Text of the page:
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WASHINGTON — Six teenage members of the Burundi robotics team were reported missing after competing in an international competition this week in Washington.
Police tweeted missing person fliers Wednesday asking for help finding the teens last seen in the area of the FIRST Global Challenge around the time of Tuesday's final matches. The missing team members include two 17-year-old girls and four males ranging in age from 16 to 18.
Two of the six teens, Audrey Mwamikazi, 17, and Don Ingabire, 16, were seen crossing the border from the U.S. into Canada, police said Thursday. But no additional details were released.
The competition, designed to encourage youths to pursue careers in math and science, attracted teams of teenagers from more than 150 nations. A squad of girls from Afghanistan drew the most attention after they were twice rejected for U.S. visas and President Donald Trump intervened.
Competition organizers learned Tuesday night that the team's mentor couldn't find the six students who participated in the competition and organization President FIRST Global President Joe Sestak made the initial call to the police, according to a FIRST Global Challenge statement.
"Security of the students is of paramount importance to FIRST Global," organizers said, noting that they ensure students get to their dormitories after the competition by providing safe transportation to students staying at Trinity Washington University. The students "are always to be under close supervision of their adult mentor and are advised not to leave the premises unaccompanied by the mentor."
The mentor said the teens traveled from Burundi for the competition and have one-year visas, according to police reports. The mentor said they disappeared after the competition, but he doesn't know where they went.
Police reports say investigators tried to contact the uncle of one missing teen but got no response. The reports say police canvassed DAR Constitution Hall, where the competition was held.
The investigation is ongoing.
A representative of the Embassy of Burundi in Washington, D.C. said Thursday morning that the embassy did not know the students were in the U.S. until they were reported missing. They said they had no obligation to check in with them.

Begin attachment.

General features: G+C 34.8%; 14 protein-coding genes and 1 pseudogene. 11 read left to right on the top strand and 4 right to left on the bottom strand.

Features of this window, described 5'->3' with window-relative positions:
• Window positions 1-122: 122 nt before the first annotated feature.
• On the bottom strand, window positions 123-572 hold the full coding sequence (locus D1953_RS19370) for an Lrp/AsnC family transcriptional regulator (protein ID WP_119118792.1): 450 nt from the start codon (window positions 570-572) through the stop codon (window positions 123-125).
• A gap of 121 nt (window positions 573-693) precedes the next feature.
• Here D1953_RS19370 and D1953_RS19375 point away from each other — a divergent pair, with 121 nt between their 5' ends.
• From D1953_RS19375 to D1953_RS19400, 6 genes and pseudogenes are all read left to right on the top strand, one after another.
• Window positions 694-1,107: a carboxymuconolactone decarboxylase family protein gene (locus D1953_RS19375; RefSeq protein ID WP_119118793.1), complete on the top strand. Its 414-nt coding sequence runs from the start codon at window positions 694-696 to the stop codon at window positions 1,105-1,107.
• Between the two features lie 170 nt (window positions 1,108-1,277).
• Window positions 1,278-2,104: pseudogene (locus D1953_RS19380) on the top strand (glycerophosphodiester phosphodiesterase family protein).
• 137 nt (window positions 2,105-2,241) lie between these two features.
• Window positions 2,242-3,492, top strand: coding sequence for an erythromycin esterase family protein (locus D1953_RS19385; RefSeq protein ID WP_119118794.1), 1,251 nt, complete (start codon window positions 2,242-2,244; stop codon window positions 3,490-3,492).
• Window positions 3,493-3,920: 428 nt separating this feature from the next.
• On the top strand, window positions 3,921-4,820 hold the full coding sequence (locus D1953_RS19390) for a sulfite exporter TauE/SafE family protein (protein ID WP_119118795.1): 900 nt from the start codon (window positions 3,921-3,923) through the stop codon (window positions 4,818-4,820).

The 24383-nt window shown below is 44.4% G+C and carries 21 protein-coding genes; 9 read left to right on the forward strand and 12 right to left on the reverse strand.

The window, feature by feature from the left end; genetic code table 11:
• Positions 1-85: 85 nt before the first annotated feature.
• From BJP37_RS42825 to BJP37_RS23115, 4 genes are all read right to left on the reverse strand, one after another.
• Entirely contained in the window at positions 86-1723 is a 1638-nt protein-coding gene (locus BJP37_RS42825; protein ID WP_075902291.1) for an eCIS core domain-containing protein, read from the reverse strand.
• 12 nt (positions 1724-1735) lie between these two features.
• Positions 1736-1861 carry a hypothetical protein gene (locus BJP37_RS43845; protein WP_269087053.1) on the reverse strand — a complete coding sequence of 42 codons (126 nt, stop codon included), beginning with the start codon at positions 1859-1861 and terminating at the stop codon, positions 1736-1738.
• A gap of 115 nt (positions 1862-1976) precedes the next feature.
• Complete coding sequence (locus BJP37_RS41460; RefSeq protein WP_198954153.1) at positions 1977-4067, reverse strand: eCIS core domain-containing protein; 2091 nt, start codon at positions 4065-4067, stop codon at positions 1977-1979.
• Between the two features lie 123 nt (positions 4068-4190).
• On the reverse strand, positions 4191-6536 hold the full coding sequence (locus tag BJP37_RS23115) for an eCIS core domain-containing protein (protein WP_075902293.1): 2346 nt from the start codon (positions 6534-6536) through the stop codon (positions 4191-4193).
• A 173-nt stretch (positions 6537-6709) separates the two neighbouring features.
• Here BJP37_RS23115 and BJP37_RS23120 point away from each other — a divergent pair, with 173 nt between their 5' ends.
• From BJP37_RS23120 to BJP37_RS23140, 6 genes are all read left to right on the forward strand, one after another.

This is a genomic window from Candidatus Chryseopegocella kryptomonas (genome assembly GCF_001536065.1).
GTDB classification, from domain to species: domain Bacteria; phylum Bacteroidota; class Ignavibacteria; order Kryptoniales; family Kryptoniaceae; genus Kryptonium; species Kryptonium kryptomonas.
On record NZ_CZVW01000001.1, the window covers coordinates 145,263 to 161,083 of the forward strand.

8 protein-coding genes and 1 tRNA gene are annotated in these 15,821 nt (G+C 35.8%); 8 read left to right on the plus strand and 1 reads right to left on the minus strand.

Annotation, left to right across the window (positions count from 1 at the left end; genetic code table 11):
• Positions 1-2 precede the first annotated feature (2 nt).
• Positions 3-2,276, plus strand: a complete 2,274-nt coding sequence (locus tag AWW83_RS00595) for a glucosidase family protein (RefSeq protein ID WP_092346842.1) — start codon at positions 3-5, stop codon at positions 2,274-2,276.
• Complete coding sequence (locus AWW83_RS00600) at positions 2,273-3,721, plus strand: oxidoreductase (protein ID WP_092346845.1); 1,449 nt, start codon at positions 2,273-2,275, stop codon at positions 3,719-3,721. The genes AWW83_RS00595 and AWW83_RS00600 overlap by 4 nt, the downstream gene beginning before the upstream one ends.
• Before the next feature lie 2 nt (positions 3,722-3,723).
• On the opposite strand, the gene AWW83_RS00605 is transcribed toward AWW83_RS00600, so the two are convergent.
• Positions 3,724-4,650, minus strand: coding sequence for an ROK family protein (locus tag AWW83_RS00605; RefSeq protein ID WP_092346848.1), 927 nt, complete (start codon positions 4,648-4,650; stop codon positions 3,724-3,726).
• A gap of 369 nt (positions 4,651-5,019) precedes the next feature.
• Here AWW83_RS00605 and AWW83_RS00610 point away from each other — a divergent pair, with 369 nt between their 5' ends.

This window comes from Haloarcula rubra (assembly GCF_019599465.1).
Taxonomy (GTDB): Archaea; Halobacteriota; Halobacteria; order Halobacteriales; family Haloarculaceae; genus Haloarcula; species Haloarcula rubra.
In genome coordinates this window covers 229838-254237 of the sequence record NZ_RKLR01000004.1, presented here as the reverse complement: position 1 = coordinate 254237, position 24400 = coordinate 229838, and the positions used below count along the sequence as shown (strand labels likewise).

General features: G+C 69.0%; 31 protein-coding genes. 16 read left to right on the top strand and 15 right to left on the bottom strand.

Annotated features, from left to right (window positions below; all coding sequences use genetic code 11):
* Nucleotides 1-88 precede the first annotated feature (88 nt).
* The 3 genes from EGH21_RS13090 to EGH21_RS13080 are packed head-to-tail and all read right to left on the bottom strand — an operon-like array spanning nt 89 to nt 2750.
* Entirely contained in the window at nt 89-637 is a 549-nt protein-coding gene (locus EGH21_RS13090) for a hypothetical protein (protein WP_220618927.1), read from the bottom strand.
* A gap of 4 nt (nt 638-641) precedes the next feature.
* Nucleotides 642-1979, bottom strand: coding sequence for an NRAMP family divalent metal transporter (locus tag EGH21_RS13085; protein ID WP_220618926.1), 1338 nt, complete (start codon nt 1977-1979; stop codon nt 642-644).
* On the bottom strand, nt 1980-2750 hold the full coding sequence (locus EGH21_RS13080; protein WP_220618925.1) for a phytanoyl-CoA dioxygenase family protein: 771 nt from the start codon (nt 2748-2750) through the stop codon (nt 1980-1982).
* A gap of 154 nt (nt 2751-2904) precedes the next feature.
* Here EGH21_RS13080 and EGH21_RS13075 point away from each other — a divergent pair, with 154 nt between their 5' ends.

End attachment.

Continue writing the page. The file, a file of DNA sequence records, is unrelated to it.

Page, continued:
Burundi's government had no immediate comment Thursday.
The competition's webpage about Team Burundi shows the six team members posing with a flag and says team members were selected from schools in Bujumbura, the capital city. The team's slogan in Kirundi is "Ugushaka Nugushobora," meaning "where there is wiling is also the ability," according to the page.
Police tweeted images of the teens Wednesday, saying they are looking for 17-year-old girls, Audrey Mwamikazi and Nice Munezero; 18-year-old men, Richard Irakoze and Aristide Irambona; Kevin Sabumukiza, 17; and Don Ingabire, 16.
Burundi, a nation of about 10 million people, is plagued by violence, the U.S. State Department warned last month. U.S. Ambassador to the United Nations Nikki Haley discussed the tenuous situation in Burundi during a meeting with Smaïl Chergui, the African Union Commissioner for Peace and Security on Wednesday.
"The political situation in Burundi is tenuous, and there is sporadic violence throughout the country, including frequent gunfire and grenade attacks by armed groups," a travel warning for Americans says. "Rebel forces, ex-combatants, and youth gangs have crossed into Burundi from the Democratic Republic of Congo and attacked and kidnapped civilians."
Residents face widespread human rights abuses, including murder, rape and torture by political groups, according to Human Rights Watch.
Hassan Ahmad, an immigration lawyer in northern Virginia not involved in the situation, said that if the teens make an asylum application, then Immigration and Customs Enforcement could seek to detain the teens pending removal proceedings. The teens would be eligible to seek bond and stay in the country while they await their hearing. It can take years to have a court hearing scheduled. And even if ICE declines to seek detention, it can take several years for applicants to have their formal interview to determine whether they are eligible for asylum.